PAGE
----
Faculty of Archaeology, Leiden University
April 17, 2020 3:30PM, Diamond 2
Models about food choices and dietary behavior in the past often make simplistic assumptions about the relative costs of different foraging behaviors. With the Baka, a forager-horticultural group in Cameroon, we have been exploring the drivers of food behaviors, including food preferences and energetic costs of foods, especially wild edible plants.
We measured the energy spent by the Baka during their daily subsistence activities, using GPS trackers - heart rate monitors and time allocation recalls. A total of 246 records were gathered among 153 Baka adults (97 women and 56 men) from four different villages. We compare the metabolic equivalent of task -MET- of activities related to food acquisition and preparation.
While crop harvesting and agricultural work have the highest MET (mean±sd 8.3±1.8; 6.9±2.2 respectively), the MET of gathering activities (6.8±2.8 ) was higher than those of fishing and hunting activities (6.4±1.4; 6.3±2.4 respectively). More interestingly, the gathering of wild nuts in particular required more energy than all other activities (9.5±5.1).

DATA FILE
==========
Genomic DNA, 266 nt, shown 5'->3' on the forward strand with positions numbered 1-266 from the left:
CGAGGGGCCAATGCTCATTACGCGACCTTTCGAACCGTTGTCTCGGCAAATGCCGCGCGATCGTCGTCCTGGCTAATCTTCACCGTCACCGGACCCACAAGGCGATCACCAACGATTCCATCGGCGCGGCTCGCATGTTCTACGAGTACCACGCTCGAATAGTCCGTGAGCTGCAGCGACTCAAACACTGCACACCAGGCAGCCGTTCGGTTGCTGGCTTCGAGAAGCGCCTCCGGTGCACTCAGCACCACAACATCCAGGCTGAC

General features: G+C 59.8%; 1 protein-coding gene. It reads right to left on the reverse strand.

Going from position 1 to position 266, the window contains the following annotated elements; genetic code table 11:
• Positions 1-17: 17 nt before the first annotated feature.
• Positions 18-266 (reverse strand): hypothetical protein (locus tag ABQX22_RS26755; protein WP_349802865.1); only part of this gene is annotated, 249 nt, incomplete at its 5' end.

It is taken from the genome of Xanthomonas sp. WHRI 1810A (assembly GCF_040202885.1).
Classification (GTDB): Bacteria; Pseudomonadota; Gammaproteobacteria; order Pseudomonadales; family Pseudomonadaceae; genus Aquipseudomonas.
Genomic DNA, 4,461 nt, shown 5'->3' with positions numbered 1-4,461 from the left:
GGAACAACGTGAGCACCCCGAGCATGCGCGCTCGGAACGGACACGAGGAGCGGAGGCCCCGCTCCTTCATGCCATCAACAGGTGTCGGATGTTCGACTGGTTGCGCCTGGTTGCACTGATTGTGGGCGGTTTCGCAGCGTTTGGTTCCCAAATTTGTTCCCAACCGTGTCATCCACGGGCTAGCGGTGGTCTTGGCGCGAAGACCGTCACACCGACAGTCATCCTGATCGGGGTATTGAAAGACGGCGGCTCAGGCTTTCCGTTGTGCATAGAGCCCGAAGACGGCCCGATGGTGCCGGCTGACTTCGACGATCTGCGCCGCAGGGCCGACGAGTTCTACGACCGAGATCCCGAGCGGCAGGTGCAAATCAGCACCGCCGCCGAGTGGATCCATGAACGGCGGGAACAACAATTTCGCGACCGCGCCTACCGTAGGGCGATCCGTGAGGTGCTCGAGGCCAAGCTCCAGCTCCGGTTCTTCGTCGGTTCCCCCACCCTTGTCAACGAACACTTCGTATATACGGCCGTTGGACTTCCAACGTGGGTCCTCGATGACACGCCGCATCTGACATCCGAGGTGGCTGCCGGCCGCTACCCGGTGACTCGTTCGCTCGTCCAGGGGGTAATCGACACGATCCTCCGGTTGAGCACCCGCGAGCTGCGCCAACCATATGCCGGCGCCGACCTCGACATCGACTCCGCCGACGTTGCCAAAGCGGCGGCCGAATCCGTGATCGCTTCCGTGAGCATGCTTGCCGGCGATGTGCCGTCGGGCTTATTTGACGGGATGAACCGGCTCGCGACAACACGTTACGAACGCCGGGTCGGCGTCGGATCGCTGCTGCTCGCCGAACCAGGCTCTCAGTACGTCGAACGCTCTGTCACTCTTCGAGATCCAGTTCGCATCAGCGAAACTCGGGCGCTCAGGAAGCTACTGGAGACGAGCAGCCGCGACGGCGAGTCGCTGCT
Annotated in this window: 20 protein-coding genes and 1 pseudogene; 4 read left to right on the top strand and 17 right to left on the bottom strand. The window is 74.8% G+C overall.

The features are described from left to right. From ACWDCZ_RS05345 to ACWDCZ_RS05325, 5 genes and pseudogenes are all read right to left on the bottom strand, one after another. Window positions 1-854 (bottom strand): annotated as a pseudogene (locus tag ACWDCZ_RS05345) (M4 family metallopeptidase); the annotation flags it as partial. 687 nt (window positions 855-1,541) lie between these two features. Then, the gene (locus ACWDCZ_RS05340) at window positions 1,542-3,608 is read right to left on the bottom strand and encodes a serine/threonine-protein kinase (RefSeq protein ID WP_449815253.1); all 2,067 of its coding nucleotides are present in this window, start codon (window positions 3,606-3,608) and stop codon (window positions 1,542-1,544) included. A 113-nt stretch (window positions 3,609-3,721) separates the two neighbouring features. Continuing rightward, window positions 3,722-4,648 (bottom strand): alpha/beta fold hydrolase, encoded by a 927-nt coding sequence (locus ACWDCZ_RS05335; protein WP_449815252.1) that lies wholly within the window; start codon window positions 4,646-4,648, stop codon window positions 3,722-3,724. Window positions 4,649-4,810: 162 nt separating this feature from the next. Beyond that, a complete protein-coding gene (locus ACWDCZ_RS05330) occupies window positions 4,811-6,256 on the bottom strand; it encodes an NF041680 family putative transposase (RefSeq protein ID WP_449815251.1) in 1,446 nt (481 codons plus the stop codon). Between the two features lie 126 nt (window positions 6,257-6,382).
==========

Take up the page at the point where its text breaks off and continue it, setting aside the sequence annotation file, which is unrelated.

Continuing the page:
While gathering of wild plants is frequently considered as low cost and high productivity, our results show that gathering, of certain plants in particular, might be more effort-demanding than other subsistence activities. We discuss these insights by putting them in the overall framework of drivers of food behaviors, merging them with the cultural and environmental factors that might explain Baka food choices and the place of wild edible plants in their diet.
This project was funded by the European Research Council (ERC) under the European Union’s Horizon 2020 research and innovation program [grant number STG–677576 (“HARVEST”)].